Meet the Media: Justine Murphy, Senior Editor at Laser Focus World

I’m a senior editor and writer for Laser Focus World, which focuses on all-things photonics—my role allows me to learn about new and emerging technologies and their implications for the future for researchers, developers, and real-world applications. I’ve worked in this capacity within the photonics industry for about seven years, and the topics we cover never cease to amaze me.

Can you tell us what types of stories, trends or issues are on your radar now?

I recently took over the biophotonics/biomedical beat, an ever-advancing realm that continues to enhance technology, research, and ultimately real-world applications. LiDAR is another focus area for me, specifically its current and potential use in autonomous vehicles. “Smart farming” is on my radar as well; it’s poised to change the future of farming and agriculture as a whole.

Describe the craziest or most fun story you have written.

As special publications editor for The Keene Sentinel in New Hampshire (the fifth oldest continuously published newspaper in the U.S.), I wrote a piece on my pursuit of my family’s ancestry. I discovered a lot of interesting things, including that I’m a descendant of Ulysses S. Grant.

What story or stories are you most proud of?

Back when I was a newspaper reporter, I wrote a series of articles about an embattled high school principal accused of misconduct, including secretly altering the grades of several students. Although there was very little evidence after a lackluster investigation by the school board, he ultimately lost his job. After some sleuthing, my editor-in-chief and I discovered the principal was innocent of the allegations. For this series of articles, I won a first-place writing/reporting award from the New England Newspaper and Press Association.

There’s another story I’m extremely proud of, but it did not appear in any publications. My grandfather has always told the best stories about things like his childhood, his family, and his time stationed in Korea during the war. Over the course of about four years, I spent Sunday afternoons with him, documenting his stories and anecdotes. From that, I wrote a book for him.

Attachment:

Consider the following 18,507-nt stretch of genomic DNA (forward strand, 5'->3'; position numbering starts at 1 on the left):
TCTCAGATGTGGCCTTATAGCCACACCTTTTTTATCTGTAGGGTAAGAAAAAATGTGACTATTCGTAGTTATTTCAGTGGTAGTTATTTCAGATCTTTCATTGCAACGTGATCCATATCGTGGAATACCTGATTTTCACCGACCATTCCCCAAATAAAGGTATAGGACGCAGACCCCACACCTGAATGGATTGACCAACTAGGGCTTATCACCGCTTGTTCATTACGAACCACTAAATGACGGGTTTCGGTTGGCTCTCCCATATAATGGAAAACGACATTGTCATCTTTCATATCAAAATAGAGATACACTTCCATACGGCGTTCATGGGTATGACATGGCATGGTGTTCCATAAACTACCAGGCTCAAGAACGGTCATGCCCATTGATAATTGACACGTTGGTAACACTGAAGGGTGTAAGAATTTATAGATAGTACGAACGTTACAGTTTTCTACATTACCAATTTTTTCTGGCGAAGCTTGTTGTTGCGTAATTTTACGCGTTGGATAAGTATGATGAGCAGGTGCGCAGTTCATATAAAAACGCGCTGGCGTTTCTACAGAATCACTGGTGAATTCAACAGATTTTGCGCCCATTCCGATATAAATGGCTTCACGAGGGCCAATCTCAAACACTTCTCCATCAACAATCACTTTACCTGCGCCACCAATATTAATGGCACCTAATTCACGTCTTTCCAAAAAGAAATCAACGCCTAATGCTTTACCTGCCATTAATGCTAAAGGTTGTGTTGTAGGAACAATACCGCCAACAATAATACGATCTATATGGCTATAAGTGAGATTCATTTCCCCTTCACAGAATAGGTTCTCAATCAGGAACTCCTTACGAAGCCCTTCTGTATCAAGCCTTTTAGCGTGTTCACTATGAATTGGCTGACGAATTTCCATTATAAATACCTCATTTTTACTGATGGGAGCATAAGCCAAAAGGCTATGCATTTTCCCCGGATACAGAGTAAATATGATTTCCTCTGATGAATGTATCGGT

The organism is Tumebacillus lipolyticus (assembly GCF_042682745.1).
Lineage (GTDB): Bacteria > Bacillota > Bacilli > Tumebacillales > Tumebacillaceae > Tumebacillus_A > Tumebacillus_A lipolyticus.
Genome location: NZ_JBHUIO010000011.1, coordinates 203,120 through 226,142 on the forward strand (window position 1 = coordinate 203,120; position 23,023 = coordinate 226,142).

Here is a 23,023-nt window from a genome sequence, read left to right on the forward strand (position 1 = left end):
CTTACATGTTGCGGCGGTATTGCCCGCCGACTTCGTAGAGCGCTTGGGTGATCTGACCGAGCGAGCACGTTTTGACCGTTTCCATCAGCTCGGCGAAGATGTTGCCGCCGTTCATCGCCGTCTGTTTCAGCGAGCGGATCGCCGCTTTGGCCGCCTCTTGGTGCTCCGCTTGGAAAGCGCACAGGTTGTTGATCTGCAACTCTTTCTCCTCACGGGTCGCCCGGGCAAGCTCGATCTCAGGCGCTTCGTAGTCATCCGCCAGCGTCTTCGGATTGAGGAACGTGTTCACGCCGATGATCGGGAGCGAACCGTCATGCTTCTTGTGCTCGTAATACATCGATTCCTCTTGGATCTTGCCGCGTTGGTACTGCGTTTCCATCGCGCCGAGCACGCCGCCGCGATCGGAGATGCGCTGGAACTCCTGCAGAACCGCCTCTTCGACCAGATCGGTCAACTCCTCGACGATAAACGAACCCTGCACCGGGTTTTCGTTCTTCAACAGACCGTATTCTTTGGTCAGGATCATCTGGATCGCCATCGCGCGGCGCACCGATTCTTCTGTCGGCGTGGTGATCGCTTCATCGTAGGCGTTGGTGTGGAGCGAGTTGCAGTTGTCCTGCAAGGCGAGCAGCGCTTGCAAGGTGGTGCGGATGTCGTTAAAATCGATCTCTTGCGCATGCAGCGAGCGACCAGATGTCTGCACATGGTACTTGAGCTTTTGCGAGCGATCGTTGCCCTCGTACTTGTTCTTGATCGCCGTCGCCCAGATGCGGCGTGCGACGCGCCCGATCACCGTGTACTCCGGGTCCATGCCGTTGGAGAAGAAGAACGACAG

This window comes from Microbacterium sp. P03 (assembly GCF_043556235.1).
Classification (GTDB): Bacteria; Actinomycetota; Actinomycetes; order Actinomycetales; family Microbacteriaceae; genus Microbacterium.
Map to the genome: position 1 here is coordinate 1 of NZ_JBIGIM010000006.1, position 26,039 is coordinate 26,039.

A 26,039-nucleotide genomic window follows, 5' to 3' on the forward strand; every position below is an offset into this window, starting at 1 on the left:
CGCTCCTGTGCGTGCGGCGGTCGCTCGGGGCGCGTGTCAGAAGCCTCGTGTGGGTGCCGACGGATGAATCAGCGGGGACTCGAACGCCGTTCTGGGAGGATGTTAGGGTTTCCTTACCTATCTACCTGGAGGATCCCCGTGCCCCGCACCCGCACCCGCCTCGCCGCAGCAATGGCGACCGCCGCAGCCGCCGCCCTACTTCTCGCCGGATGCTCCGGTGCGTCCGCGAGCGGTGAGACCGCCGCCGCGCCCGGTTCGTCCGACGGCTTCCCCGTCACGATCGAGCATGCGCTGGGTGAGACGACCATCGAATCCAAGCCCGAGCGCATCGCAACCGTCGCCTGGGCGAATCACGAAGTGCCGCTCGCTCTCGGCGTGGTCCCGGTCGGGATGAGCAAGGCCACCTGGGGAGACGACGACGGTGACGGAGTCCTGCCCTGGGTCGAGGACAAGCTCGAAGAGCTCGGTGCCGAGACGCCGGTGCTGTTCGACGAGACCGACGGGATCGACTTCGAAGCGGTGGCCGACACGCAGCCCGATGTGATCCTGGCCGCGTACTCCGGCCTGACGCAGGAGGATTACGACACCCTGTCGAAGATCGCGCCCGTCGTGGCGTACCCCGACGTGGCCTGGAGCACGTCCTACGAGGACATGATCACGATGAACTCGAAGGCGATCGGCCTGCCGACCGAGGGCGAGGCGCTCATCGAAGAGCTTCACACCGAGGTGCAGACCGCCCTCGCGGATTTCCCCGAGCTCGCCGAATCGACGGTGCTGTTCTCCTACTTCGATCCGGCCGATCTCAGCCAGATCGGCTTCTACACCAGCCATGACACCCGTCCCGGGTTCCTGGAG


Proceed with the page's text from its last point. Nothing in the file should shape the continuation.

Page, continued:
What elements or characteristics do you look for in a story?

Compelling content and strong quotes to highlight the most important, interesting, and pertinent information. Compelling images to help illustrate content are also ideal.

How long have you been in journalism and how did you get started?

I’ve been a journalist for 22 years. My road to this point began in high school during my junior year. I needed a few extra course credits for the year, so because I’ve always loved to write, I opted to join some friends taking journalism. The teacher was a former newspaper reporter who almost from the start, saw great potential in my writing talents. He’s been a mentor ever since.

Finish this sentence: If I am not reporting, I am …

…creating greeting cards and other scrapbooking projects; assisting with renovations at my house; or running.

What advice do you have for PR people that want to pitch you?

Send as much content and details as possible so we can gauge its relevance to our audience; we don’t want to waste anyone’s time.

Any pet peeves with PR people?

Not doing any real (or enough) research of the people and publications that could best fit the information they are pitching. Beginning an email with, “To whom it concerns” or “Dear sir/madam” can be far too general to really catch a journalist’s attention.

Tell us a little about yourself (family, interests, hobbies, background, some fact about you that few people know, etc.)

A native of western Massachusetts, I moved to Vermont about four years ago with my boyfriend and our two cats. I enjoy baking, particularly old family recipes, and traveling anywhere I can. Something people may not know is I’m an old soul who loves classic movies and music, and history.

You can follow Justine on Twitter at: @jmurphoton

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